Lessons to UN-Learn From High School Sex Ed

sex-ed-300x198Amidst the memories of high school, most of us probably recall a few horror stories, or at the very least, some unpleasant times. We’ve tolerated teachers we hated, suffered through classes that could never appeal to our interest, and had information shoved down our throat that only left us wondering, “how is this useful?” Regardless of usefulness, at least it was factual; it was knowledge.

For most subjects, like math and science, teachers are required to be accurate and have standards to abide by. Sounds kind of obvious, right? So why is it that, when it’s comes to sexual education, the same standards don’t apply? As of right now, only 13 states require that all sexual education teachings be medically accurate. This means that there are some states in which the teachers can give you false information, and it’s just okay; no penalties, no nothing.

Because of this asinine regulation (or lack thereof), many teens are either being taught very wrong information, or aren’t getting any information at all. Frankly, this just won’t do. Here are a few actual lessons from high school sex ed that definitely need to be UN-learned.

 

Abstinence-Only Sex Education Programs:

In my personal opinion, everything about these types of programs is ridiculous. Sure, you wouldn’t necessarily go around and tell teenagers it’s okay to galavant around town, having intercourse all over the place; there are studies that show most teenagers simply aren’t mature enough to make safe and smart decisions about sex (hence, sex education). So, abstinence should be covered, but it can’t be forced, and therefore shouldn’t be the only lesson on the sex ed syllabus. The problem with these programs is, they leave out all of the pertinent information about contraception and sexual health. If there is any mention of it, it is usually skewed to make it seem like contraception is not as effective as it really is; often times, it may completely blur the lines of science and religion to scare kids (and any unmarried adult for that matter) out of having premarital sex. When teachers make sex seem horrible and dangerous, kids tend tune it out and have sex anyway, only now they have none of the facts they need to make these explorations safe and comfortable.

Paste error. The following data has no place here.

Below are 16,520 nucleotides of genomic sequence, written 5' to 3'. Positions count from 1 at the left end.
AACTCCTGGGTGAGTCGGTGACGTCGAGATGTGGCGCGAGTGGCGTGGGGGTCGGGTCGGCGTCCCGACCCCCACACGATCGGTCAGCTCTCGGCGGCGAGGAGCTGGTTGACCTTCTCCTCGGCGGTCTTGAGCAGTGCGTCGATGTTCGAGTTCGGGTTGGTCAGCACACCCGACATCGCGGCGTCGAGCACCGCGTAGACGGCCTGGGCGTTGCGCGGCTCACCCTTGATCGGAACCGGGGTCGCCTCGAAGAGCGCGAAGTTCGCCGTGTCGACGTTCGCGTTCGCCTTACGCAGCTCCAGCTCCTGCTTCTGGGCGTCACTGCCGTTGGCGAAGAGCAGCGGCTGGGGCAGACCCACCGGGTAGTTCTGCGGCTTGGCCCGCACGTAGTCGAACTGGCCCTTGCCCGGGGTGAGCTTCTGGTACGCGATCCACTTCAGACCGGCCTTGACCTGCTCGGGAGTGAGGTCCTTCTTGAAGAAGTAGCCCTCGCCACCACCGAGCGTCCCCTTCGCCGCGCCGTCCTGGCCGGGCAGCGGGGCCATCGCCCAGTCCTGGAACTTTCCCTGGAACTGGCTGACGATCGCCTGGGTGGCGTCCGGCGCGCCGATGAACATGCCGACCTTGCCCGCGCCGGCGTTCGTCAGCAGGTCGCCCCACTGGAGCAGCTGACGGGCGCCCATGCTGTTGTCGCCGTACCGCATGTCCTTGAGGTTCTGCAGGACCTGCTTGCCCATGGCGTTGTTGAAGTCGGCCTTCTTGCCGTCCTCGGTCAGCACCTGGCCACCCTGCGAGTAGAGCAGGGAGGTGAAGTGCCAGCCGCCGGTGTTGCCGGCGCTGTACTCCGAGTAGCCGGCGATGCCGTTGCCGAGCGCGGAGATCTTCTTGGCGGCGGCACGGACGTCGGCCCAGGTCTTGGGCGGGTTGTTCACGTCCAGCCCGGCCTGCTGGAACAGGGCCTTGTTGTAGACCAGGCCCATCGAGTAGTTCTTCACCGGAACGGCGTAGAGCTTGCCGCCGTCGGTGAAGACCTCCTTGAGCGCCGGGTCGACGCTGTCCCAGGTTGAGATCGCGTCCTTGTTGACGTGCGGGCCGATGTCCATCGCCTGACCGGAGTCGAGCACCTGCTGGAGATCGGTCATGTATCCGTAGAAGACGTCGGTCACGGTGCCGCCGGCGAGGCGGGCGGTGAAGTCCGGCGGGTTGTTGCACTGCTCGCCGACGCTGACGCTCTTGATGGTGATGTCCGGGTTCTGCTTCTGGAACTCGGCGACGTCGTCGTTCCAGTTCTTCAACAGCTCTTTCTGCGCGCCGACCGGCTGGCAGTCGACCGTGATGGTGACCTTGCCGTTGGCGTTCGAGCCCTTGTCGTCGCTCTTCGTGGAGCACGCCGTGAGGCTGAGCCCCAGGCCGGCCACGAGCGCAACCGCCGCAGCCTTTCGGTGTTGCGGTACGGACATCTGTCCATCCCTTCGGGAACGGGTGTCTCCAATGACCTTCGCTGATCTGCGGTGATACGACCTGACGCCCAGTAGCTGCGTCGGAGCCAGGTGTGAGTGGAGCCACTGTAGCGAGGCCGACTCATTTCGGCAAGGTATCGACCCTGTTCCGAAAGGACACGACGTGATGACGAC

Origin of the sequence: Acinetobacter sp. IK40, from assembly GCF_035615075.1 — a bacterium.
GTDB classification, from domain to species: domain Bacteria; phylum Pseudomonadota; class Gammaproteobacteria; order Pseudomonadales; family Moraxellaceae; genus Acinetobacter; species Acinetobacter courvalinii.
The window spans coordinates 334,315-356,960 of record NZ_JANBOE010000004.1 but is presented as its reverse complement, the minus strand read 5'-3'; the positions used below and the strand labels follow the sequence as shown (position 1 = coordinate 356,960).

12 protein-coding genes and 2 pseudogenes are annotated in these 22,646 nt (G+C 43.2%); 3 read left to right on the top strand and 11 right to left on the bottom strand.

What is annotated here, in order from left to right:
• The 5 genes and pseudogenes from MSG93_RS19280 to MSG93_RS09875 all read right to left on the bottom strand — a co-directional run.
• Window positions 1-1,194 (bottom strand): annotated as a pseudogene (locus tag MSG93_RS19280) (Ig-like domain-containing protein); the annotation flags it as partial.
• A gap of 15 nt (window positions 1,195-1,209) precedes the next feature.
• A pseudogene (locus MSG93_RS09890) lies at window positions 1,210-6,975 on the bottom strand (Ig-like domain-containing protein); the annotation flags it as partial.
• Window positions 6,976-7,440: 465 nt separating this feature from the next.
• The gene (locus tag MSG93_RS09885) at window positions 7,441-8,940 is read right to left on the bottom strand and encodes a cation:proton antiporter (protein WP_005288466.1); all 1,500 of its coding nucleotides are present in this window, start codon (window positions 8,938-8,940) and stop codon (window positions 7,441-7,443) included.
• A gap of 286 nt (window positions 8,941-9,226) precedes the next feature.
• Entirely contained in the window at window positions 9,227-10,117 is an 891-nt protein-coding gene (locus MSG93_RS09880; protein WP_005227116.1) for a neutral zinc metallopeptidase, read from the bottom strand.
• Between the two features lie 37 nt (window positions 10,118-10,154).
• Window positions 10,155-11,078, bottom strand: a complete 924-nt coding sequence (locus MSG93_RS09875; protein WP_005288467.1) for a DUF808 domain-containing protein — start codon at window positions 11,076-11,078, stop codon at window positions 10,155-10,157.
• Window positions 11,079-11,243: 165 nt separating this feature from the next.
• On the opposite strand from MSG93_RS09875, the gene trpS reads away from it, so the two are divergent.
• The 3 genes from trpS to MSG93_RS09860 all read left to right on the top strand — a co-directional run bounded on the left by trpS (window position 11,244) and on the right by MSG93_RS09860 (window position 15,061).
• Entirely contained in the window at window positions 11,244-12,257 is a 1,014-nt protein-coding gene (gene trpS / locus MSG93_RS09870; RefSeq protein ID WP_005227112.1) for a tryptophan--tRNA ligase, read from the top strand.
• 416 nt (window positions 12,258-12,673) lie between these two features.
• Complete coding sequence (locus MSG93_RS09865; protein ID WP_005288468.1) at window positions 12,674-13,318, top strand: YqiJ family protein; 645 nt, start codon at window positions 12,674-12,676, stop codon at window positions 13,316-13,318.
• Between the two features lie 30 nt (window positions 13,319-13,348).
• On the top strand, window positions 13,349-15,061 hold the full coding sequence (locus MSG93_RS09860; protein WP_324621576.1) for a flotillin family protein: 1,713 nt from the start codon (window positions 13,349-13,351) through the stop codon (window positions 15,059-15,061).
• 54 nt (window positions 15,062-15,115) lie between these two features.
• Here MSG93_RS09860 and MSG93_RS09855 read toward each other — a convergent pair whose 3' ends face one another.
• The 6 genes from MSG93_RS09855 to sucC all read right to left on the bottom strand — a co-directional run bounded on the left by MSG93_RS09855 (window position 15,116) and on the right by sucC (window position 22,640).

Let’s Take A Closer Look…

  • Pam Stenzel is a woman who travels around the United States, teaching abstinence-only sex “education.” She has been criticized for “slut-shaming” during her assemblies, telling students, “If you have sex outside of one permanent, monogamous relationship… you will pay.” Not only does she make young women feel bad if they’ve already engaged in sexual intercourse, but she also gives out false statistics on birth control and contraception. In a filmed lecture, she tells the teenage audience that girls who take birth control are 10 times more likely to contract an STD—a statement that is completely lacking in actual evidentiary support. This is a perfect example of one of the many scare tactics used to keep kids from having sex.

 

  • A 2004 report by the Government Reform Committee reviewed 13 of the most used lesson plans for abstinence-only programs, and it found that there were many errors. Students were actually told that HIV is transmissible through sweat and tears and that sex outside marriage will be severely physically and emotionally damaging, in addition to a number of harmful gender stereotypes.

 

Slut-Shaming:

Okay, so no school is upfront about slut-shaming and most will say that “they don’t do this.” However, there are many common practices and activities that sex education curriculums use to show how having multiple partners makes a person “dirty.” Not only that, but most of these “activities” are clearly directed at the female students, making those who have already engaged in sexual activity feel insecure about themselves. Sounds a lot like slut-shaming to me!